Big data is a hot topic in business right now, and the suggestion is that it will help us to overcome the decision making biases that so afflict us. The promise of wiser, more rational decisions however rests on our willingness to actually listen to the data.
A recent study highlights how forlorn this hope may be. It reveals how when making investment related decisions, executives frequently ignore data in favor of decisions based upon gut instinct.
The paper, written by a German team and published in the Journal of Finance reveals what really underpins executive decision making.
“CEOs systematically put too much money in projects with high potential upside”, the authors say. “Many CEOs themselves say that ‘gut feeling’ is important for their investment decisions. The problem is, that there is by now overwhelming evidence from psychology and economics suggesting that intuitive reasoning in financial matters frequently leads to biased and therefore suboptimal decisions. Our paper shows that investment decisions biased towards long shots may indeed be a serious problem in many firms.”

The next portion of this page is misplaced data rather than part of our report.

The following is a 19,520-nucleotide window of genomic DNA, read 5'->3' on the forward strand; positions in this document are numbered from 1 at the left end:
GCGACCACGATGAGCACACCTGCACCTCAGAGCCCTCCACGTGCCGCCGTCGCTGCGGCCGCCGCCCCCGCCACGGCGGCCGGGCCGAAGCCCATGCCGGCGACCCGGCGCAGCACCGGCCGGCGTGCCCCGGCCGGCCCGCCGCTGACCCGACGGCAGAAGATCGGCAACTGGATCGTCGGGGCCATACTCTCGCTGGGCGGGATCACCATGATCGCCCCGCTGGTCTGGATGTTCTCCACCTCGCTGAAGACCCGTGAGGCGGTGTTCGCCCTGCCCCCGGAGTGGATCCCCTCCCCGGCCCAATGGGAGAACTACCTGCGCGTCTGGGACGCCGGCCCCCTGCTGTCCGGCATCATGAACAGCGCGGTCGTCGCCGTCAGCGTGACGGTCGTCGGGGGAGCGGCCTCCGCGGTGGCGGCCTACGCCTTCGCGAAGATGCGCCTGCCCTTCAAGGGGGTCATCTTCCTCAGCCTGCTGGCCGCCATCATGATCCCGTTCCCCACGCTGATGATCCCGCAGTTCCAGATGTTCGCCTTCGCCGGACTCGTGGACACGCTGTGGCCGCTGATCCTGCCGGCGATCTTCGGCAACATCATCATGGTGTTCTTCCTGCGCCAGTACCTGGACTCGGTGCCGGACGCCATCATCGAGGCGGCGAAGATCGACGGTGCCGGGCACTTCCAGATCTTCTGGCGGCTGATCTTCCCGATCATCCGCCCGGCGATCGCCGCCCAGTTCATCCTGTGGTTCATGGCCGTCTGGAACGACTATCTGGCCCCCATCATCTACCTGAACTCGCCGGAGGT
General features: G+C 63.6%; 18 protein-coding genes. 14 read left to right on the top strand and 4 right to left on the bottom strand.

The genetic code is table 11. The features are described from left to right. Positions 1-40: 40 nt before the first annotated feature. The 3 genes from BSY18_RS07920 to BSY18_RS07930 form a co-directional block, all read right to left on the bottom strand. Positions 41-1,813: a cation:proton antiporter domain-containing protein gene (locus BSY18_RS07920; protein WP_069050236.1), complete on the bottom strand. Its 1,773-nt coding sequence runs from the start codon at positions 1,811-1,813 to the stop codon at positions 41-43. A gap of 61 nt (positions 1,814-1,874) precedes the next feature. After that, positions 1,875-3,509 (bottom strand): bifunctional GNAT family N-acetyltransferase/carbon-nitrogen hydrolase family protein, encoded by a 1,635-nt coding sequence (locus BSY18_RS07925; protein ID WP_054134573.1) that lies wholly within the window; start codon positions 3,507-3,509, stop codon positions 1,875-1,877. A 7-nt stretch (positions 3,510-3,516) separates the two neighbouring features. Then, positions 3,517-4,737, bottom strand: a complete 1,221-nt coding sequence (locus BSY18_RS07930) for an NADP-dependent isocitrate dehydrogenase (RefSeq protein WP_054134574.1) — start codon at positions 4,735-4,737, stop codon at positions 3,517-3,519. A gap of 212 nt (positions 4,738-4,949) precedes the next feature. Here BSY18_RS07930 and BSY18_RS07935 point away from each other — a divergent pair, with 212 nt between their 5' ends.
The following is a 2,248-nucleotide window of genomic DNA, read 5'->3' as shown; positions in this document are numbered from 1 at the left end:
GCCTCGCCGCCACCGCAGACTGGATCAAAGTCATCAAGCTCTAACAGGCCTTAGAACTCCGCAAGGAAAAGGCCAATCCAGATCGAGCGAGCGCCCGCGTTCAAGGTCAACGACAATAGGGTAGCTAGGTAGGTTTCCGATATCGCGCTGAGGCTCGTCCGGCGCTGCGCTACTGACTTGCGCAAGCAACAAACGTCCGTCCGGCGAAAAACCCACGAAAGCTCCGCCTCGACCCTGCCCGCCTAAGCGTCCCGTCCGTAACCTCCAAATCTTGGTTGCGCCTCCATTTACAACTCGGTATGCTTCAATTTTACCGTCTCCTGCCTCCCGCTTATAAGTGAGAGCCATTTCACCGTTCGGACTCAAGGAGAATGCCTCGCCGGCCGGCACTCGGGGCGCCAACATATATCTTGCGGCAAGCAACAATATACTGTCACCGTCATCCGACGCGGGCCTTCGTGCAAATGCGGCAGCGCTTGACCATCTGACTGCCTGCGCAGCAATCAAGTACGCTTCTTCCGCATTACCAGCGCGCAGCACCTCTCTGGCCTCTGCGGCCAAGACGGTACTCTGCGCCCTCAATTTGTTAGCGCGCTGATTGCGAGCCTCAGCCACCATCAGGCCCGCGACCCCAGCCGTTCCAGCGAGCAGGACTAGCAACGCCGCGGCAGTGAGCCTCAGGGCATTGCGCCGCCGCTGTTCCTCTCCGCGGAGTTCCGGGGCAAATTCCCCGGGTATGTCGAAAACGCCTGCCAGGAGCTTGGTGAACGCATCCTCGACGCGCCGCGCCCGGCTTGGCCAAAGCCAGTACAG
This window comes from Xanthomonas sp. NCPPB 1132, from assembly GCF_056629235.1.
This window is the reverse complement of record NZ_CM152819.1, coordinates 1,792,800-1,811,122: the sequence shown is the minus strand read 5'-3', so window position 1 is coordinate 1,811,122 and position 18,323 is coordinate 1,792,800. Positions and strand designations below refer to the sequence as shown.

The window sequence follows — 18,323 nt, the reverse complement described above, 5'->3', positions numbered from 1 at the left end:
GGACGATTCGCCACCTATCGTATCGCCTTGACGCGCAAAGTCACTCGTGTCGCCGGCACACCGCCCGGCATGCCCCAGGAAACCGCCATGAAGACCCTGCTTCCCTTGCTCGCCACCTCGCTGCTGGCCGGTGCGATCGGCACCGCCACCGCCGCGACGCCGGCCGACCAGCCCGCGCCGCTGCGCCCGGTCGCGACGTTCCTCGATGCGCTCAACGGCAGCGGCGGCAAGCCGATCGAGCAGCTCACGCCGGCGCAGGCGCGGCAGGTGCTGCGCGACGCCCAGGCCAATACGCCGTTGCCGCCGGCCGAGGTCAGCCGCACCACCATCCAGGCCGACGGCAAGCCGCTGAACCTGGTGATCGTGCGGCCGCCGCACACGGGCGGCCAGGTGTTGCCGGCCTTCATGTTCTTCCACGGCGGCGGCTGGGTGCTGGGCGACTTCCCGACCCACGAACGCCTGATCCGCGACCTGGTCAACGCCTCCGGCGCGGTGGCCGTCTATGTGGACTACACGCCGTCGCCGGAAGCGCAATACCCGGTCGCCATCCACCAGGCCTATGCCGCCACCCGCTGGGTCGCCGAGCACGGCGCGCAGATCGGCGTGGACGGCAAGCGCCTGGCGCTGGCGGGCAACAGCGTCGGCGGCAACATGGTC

How we decide
The paper saw around 1,000 conglomerates studied over a 20 year period to try and understand how they invest and which segments they invest in. These decisions were compared against rivals in those segments who specialized in that area and did nothing else.
The authors suggest that conglomerates are more likely to choose projects with an asymmetrical division of chances. In other words, the projects with lots of potential (no matter how remote).
For example, if an executive was given a choice between two projects:
- Project A, which offers a 50% chance of a 5% payoff, and 50% chance of an 8% payoff
- Project B, which offers a 75% chance of a 4% payoff, but a 25% chance of a 12% payoff
Despite project A offering, on average, a better chance of a good return, most executives chose project B.
Why are our decisions irrational?
The authors suggest that the prime culprit for this poor level of decision making is the CEO themselves, and especially among younger CEOs who they found were more inclined to go for long-shots.
There is also a tendency towards this form of decision making in companies with weak corporate governance, and also in ones whereby the CEO is extremely powerful.
I’ve written previously about the rise of automated traders that attempt to remove some of this irrationality from investment decisions. I suspect it would take a brave person to suggest the final say should be taken away from the boss and given to an algorithm however.